The Australian Royal Commission's interim report into the financial services sector will form part of Financial Markets Authority and the Reserve Bank's review of local banks' conduct and culture, a spokesperson said.

The FMA and Reserve Bank are completing a review of banks' conduct and culture and will publish their report early next month.

Australia's four big banks - Commonwealth Bank of Australia, ANZ, Westpac and National Australia Bank - as well as insurers and financial advisers, have been under the spotlight since March, when the first in a series of court examinations kicked off.

In New Zealand, the Reserve Bank has completed 11 on-site monitoring visits with the banks, conducted about 400 interviews, received more than 1000 documents and visited 13 towns and cities since June.

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"We will be considering the Australian Royal Commission's interim report as part of our review," the spokesperson said.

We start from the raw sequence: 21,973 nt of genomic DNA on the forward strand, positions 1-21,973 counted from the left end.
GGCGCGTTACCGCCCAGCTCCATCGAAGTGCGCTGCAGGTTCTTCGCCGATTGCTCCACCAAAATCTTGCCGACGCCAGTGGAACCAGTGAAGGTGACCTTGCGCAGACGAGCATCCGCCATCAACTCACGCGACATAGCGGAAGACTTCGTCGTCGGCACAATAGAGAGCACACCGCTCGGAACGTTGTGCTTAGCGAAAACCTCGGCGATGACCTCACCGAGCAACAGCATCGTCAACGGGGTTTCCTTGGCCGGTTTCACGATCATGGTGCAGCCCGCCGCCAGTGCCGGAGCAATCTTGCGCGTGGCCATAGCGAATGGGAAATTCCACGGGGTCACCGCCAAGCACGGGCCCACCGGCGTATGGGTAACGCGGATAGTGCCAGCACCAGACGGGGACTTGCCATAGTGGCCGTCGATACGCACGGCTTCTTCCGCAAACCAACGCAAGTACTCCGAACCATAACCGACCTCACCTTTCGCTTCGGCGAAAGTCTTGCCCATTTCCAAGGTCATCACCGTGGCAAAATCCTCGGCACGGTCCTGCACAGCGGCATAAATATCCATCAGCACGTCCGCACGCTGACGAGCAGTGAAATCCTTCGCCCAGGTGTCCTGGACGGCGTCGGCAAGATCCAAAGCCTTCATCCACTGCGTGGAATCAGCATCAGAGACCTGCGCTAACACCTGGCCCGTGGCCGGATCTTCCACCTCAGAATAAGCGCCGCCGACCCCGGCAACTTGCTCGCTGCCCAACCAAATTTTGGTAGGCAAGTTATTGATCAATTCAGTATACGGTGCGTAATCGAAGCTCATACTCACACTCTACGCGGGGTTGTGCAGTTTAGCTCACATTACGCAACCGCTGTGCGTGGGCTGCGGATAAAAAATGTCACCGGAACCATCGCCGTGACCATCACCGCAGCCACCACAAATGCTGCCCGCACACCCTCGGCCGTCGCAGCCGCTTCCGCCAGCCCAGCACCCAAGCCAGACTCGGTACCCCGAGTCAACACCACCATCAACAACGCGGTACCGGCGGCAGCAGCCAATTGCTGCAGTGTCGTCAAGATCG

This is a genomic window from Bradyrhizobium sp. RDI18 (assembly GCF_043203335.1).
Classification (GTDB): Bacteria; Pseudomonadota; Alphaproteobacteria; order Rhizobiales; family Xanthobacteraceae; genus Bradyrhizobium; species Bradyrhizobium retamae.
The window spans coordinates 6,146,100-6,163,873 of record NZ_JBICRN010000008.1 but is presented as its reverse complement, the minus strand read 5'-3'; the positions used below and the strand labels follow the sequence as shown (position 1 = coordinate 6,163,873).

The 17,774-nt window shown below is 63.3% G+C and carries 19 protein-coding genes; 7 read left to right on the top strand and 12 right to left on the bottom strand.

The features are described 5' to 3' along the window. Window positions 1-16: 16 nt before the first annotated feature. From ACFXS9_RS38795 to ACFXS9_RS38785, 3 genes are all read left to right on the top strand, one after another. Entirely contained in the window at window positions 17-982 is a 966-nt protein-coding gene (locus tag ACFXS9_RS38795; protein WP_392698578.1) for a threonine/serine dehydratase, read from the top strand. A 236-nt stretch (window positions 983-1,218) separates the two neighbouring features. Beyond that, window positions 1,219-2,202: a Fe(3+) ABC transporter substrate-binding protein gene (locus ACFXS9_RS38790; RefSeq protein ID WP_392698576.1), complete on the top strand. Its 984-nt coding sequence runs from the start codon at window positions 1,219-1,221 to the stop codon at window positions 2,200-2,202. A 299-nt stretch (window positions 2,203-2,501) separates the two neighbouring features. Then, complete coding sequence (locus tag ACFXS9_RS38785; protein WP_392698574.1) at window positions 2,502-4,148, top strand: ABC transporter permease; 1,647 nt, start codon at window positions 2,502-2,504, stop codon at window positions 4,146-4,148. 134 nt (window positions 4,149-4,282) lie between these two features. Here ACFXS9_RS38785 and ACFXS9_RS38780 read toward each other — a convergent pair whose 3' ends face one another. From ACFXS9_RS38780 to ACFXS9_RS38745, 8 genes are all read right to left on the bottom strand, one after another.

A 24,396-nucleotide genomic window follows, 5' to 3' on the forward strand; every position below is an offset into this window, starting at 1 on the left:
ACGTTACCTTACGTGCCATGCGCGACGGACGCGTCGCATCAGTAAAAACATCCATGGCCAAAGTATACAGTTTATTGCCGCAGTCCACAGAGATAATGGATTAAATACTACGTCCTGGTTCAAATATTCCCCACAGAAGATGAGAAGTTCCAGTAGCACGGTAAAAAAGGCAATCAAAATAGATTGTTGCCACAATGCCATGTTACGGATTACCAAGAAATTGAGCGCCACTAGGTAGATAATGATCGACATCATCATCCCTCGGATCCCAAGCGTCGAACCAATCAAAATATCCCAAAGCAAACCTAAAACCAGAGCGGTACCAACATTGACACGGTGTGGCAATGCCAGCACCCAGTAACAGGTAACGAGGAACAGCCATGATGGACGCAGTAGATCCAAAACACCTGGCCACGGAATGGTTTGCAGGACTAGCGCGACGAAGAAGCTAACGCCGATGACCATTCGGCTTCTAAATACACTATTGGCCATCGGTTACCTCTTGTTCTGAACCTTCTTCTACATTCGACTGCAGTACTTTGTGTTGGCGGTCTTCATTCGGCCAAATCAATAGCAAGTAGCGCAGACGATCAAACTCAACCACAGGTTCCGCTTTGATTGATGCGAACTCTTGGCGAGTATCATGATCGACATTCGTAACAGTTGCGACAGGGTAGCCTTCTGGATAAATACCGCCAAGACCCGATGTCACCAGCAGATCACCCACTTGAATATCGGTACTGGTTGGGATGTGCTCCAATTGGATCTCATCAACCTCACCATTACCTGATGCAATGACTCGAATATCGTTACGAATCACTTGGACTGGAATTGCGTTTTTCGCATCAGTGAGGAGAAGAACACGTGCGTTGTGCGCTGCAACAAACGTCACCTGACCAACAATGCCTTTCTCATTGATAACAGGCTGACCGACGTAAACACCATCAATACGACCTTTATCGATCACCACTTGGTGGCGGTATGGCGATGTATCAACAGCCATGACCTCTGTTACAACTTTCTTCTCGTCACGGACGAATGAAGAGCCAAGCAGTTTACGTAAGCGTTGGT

The Reserve Bank's review into life insurers is ongoing, with a report due by the end of the year.

Australia's long-running inquiry into its financial industry painted a less than flattering picture of the sector.

Commissioner Kenneth Hayne said in the interim report on Friday that wrongdoing was too often driven by greed or "the pursuit of short-term profit at the expense of basic standards of honesty".

"The banks have gone to the edge of what is permitted, and too often beyond that limit, in pursuit of profit," the report said.

Since public hearings began in March, the Royal Commission unearthed a string of scandals, including wealth advisers charging dead people for services, instances of lying to regulators about misconduct, and loan officers accepting bribes.

The report slammed the banks' culture, conduct, compliance, and remuneration practices and criticised regulators for taking a timid approach.